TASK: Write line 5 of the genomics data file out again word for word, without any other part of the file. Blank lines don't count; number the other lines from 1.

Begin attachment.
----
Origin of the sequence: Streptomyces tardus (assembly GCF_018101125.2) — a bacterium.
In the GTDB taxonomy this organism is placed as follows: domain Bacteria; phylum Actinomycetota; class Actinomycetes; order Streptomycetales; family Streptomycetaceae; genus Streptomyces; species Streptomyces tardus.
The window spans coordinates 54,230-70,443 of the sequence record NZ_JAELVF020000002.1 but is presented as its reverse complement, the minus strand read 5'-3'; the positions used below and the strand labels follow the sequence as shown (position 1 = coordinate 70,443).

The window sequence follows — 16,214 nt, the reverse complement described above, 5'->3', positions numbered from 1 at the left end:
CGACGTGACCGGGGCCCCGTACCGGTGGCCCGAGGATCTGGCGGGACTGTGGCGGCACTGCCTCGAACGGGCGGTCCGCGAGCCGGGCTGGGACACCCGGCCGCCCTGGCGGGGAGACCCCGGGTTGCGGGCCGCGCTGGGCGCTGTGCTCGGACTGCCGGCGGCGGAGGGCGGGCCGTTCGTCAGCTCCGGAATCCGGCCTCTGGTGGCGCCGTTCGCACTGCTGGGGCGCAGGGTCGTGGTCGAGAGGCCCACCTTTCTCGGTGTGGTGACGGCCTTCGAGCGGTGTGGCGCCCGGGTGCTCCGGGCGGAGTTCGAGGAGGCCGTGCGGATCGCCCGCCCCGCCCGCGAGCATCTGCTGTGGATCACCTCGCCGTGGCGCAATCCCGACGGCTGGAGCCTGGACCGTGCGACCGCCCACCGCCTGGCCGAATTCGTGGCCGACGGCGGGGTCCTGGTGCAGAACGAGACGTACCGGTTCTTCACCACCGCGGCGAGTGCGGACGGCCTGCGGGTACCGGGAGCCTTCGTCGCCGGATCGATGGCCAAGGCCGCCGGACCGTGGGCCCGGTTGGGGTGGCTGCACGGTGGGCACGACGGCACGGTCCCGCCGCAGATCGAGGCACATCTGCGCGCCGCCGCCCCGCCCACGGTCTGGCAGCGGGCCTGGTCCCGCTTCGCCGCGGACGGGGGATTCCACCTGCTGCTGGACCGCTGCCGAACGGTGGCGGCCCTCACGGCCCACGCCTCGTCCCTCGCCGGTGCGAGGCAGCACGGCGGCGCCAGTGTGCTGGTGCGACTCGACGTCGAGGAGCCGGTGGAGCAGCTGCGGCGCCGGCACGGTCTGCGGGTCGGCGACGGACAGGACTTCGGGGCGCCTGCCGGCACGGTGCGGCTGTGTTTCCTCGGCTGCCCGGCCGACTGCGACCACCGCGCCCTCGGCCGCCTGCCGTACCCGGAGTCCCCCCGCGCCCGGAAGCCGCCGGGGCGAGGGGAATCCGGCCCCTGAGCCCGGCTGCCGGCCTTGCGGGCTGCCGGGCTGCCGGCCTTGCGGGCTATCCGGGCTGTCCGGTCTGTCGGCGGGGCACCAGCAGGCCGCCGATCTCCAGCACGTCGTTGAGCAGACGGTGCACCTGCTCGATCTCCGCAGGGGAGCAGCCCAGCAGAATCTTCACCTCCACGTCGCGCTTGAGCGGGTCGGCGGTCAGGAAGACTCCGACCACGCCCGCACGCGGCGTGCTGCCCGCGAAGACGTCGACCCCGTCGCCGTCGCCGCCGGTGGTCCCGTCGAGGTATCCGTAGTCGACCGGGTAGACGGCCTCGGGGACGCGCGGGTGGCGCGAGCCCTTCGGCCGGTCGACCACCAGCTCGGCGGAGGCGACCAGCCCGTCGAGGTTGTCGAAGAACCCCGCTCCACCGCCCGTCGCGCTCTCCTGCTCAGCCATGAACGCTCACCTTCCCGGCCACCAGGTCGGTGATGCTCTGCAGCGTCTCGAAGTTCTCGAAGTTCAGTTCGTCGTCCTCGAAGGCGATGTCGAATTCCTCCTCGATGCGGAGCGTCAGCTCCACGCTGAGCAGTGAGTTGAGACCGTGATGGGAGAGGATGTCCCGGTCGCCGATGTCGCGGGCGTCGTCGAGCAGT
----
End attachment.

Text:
CGACGTGACCGGGGCCCCGTACCGGTGGCCCGAGGATCTGGCGGGACTGTGGCGGCACTGCCTCGAACGGGCGGTCCGCGAGCCGGGCTGGGACACCCGGCCGCCCTGGCGGGGAGACCCCGGGTTGCGGGCCGCGCTGGGCGCTGTGCTCGGACTGCCGGCGGCGGAGGGCGGGCCGTTCGTCAGCTCCGGAATCCGGCCTCTGGTGGCGCCGTTCGCACTGCTGGGGCGCAGGGTCGTGGTCGAGAGGCCCACCTTTCTCGGTGTGGTGACGGCCTTCGAGCGGTGTGGCGCCCGGGTGCTCCGGGCGGAGTTCGAGGAGGCCGTGCGGATCGCCCGCCCCGCCCGCGAGCATCTGCTGTGGATCACCTCGCCGTGGCGCAATCCCGACGGCTGGAGCCTGGACCGTGCGACCGCCCACCGCCTGGCCGAATTCGTGGCCGACGGCGGGGTCCTGGTGCAGAACGAGACGTACCGGTTCTTCACCACCGCGGCGAGTGCGGACGGCCTGCGGGTACCGGGAGCCTTCGTCGCCGGATCGATGGCCAAGGCCGCCGGACCGTGGGCCCGGTTGGGGTGGCTGCACGGTGGGCACGACGGCACGGTCCCGCCGCAGATCGAGGCACATCTGCGCGCCGCCGCCCCGCCCACGGTCTGGCAGCGGGCCTGGTCCCGCTTCGCCGCGGACGGGGGATTCCACCTGCTGCTGGACCGCTGCCGAACGGTGGCGGCCCTCACGGCCCACGCCTCGTCCCTCGCCGGTGCGAGGCAGCACGGCGGCGCCAGTGTGCTGGTGCGACTCGACGTCGAGGAGCCGGTGGAGCAGCTGCGGCGCCGGCACGGTCTGCGGGTCGGCGACGGACAGGACTTCGGGGCGCCTGCCGGCACGGTGCGGCTGTGTTTCCTCGGCTGCCCGGCCGACTGCGACCACCGCGCCCTCGGCCGCCTGCCGTACCCGGAGTCCCCCCGCGCCCGGAAGCCGCCGGGGCGAGGGGAATCCGGCCCCTGAGCCCGGCTGCCGGCCTTGCGGGCTGCCGGGCTGCCGGCCTTGCGGGCTATCCGGGCTGTCCGGTCTGTCGGCGGGGCACCAGCAGGCCGCCGATCTCCAGCACGTCGTTGAGCAGACGGTGCACCTGCTCGATCTCCGCAGGGGAGCAGCCCAGCAGAATCTTCACCTCCACGTCGCGCTTGAGCGGGTCGGCGGTCAGGAAGACTCCGACCACGCCCGCACGCGGCGTGCTGCCCGCGAAGACGTCGACCCCGTCGCCGTCGCCGCCGGTGGTCCCGTCGAGGTATCCGTAGTCGACCGGGTAGACGGCCTCGGGGACGCGCGGGTGGCGCGAGCCCTTCGGCCGGTCGACCACCAGCTCGGCGGAGGCGACCAGCCCGTCGAGGTTGTCGAAGAACCCCGCTCCACCGCCCGTCGCGCTCTCCTGCTCAGCCATGAACGCTCACCTTCCCGGCCACCAGGTCGGTGATGCTCTGCAGCGTCTCGAAGTTCTCGAAGTTCAGTTCGTCGTCCTCGAAGGCGATGTCGAATTCCTCCTCGATGCGGAGCGTCAGCTCCACGCTGAGCAGTGAGTTGAGACCGTGATGGGAGAGGATGTCCCGGTCGCCGATGTCGCGGGCGTCGTCGAGCAGT